Against the Hard Angle – POEM PREVIEW – ‘last call at the midtown’


With matt’s NEW collection Against the Hard Angle due out from ECW Press in April 2010, sneak previews of some poems included in the book (1 per month) have been / will be appearing here at in December 2009, January 2010, February 2010, and March 2010

In Halifax, as in many Canadian cities, mid-winter can be a dreary time — a time when, perhaps, one or two pulls at a well-chilled bottle or finely poured pint of your favourite beer can be a welcome respite from the weather’s worst, or from Valentine’s Day’s trappings, or whatever else the year’s shortest month has seen fit to throw at you. On that note, here’s February 2010’s sneak peek from the forthcoming collection: a short poem called ‘last call at the midtown’  a lyric nod to Halifax’s recently relocated Midtown Tavern, an institution of something more than minor fame.




– Midtown Tavern and Grill Ltd, Grafton Street; Halifax, NS


this, our last hour of loose lips and spills

scarcely noted by anything other

than some faux-florid fingering – hand-slurred

slapdashery – of an air gravy-humid

and stale with steak, with

sweat.             we nod.             eye

contact a contract, an order placed, here.

            look: these slicked hops slosh; skip, jump and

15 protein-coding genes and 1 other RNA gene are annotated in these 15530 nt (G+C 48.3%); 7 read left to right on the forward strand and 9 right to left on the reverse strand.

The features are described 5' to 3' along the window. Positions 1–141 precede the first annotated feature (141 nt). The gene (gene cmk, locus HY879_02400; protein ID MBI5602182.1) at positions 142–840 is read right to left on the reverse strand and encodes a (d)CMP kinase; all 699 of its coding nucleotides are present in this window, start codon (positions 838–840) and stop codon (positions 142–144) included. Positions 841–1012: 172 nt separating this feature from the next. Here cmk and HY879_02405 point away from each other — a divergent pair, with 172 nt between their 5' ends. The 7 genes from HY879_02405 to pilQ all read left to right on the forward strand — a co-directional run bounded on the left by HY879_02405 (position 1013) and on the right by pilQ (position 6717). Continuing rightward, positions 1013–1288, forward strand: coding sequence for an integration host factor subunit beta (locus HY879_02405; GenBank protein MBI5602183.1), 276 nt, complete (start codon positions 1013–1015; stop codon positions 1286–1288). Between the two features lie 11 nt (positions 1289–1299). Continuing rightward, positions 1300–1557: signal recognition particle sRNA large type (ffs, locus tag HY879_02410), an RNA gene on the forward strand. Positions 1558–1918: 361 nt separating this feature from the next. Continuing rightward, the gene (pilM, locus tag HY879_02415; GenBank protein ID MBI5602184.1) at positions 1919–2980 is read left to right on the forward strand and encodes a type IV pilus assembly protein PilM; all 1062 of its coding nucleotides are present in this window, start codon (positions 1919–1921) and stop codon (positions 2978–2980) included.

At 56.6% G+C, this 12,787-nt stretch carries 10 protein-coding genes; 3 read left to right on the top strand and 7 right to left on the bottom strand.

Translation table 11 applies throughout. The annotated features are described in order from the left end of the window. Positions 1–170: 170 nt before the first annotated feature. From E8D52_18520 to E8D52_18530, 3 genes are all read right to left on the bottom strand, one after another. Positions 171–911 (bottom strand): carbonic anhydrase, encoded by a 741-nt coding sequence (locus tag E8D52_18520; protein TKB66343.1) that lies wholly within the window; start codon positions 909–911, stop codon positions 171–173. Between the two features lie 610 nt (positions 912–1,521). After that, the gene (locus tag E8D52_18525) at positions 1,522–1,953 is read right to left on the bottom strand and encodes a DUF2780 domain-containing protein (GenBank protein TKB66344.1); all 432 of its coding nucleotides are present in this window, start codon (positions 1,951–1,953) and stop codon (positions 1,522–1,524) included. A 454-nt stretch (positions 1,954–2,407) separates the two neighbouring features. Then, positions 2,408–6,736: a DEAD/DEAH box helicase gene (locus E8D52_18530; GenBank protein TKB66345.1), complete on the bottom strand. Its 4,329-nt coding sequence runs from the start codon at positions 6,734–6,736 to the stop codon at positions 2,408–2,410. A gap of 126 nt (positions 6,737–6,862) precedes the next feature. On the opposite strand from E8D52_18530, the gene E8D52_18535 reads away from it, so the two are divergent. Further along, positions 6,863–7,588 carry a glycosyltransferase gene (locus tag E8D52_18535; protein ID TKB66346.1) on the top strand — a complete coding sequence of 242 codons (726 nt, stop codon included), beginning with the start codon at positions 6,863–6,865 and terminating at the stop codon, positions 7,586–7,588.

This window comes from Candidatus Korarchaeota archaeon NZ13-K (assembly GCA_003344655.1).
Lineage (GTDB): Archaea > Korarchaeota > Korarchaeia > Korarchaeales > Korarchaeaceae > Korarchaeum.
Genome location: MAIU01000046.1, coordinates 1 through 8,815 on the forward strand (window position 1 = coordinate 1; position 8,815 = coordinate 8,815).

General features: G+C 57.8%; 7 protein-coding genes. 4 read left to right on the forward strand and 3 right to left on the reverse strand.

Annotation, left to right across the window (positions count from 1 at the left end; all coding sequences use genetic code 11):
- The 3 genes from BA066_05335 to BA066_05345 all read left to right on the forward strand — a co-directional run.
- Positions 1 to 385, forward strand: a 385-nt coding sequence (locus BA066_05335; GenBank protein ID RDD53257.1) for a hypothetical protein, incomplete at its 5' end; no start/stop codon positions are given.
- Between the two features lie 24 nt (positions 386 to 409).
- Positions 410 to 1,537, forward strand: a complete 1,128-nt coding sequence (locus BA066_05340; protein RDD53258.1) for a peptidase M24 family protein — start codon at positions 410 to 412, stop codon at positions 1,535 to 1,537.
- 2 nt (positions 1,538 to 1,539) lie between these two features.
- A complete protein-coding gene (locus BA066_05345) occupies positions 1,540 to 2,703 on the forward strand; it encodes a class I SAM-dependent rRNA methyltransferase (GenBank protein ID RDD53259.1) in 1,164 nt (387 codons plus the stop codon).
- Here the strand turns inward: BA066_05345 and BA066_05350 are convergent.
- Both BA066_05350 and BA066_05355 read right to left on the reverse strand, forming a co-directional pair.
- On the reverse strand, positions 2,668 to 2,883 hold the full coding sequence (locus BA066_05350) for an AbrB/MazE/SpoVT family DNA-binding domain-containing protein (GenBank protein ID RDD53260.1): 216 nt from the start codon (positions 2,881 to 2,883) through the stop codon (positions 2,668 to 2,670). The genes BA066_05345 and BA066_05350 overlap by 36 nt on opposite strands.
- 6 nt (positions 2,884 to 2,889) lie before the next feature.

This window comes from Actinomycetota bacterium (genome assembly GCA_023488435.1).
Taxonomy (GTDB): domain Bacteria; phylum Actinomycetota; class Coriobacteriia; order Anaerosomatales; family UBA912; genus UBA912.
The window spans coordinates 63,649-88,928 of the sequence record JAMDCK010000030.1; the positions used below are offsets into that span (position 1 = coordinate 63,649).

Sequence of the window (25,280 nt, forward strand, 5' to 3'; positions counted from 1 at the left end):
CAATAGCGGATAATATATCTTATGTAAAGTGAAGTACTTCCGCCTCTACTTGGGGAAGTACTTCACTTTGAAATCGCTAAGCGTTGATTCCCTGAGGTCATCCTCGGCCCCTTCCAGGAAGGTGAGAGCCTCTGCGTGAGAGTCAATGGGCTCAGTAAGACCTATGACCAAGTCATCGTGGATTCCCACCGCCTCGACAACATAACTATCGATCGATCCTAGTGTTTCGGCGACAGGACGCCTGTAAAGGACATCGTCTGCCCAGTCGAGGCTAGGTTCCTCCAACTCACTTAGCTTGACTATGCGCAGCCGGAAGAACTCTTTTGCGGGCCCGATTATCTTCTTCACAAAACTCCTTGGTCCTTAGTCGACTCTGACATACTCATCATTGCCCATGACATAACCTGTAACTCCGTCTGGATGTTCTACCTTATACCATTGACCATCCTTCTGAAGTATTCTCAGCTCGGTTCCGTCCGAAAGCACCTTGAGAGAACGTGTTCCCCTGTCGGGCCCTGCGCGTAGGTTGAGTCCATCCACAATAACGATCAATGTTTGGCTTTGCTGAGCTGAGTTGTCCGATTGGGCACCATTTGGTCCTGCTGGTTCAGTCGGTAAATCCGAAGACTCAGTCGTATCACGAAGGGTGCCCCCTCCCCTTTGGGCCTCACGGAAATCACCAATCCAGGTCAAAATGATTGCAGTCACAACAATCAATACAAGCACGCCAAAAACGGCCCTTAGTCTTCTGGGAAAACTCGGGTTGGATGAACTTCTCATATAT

then crest the false

dikes of our flourished half pints

with each tabled fist that smack gavels these

spill-shellacked arborites, those tipsy

chipped edges our now-buckled knees will soon know

are slump-lumbered and

resting on near even legs.            a toast. a toast!

(we order in twos; hands arc the deluge.)


 The two sections that comprise matt robinson’s fourth full-length volume of poetry, Against the Hard Angle, though disparate in terms of form – the first consisting primarily of a long poem; the other a collection of shorter lyrical pieces – nonetheless share a common concern with ideas of relationship and its examination. At their core, these are poems about where we stand in relation to the rest of our various worlds.

  In the collection’s opening section, the eponymous (and 2009 Malahat Review Long Poem Award winning) “against the hard angle” steadily develops a grudging momentum, all the while searching for a way to articulate loss, in the end becoming a kind of meditative catalogue of relationship breakdown and divorce.

The second section takes as its immediate subject matter a different sort of relationship altogether. Having returned home after nearly a decade elsewhere, these are poems that reference robinson’s native Halifax, NS, more specifically and vividly than in his previous work; these are lines with “the near / magical pull of some deep-seeded magnet now spinning, / we’d guess, completely / and fully out of control – a crazed, elemental / ballet.”

Part extended love song to and for a city and part meditation on what a city can both say to and about us, Against the Hard Angle uses some of Halifax’s most and least famous places as jumping off points for a stop-and-start lyrical tour of eastern Canada’s largest urban centre, a sometimes fraught journey that leaves us “all tendon-tensed, / against impact, near white-knuckled to / breakage.”





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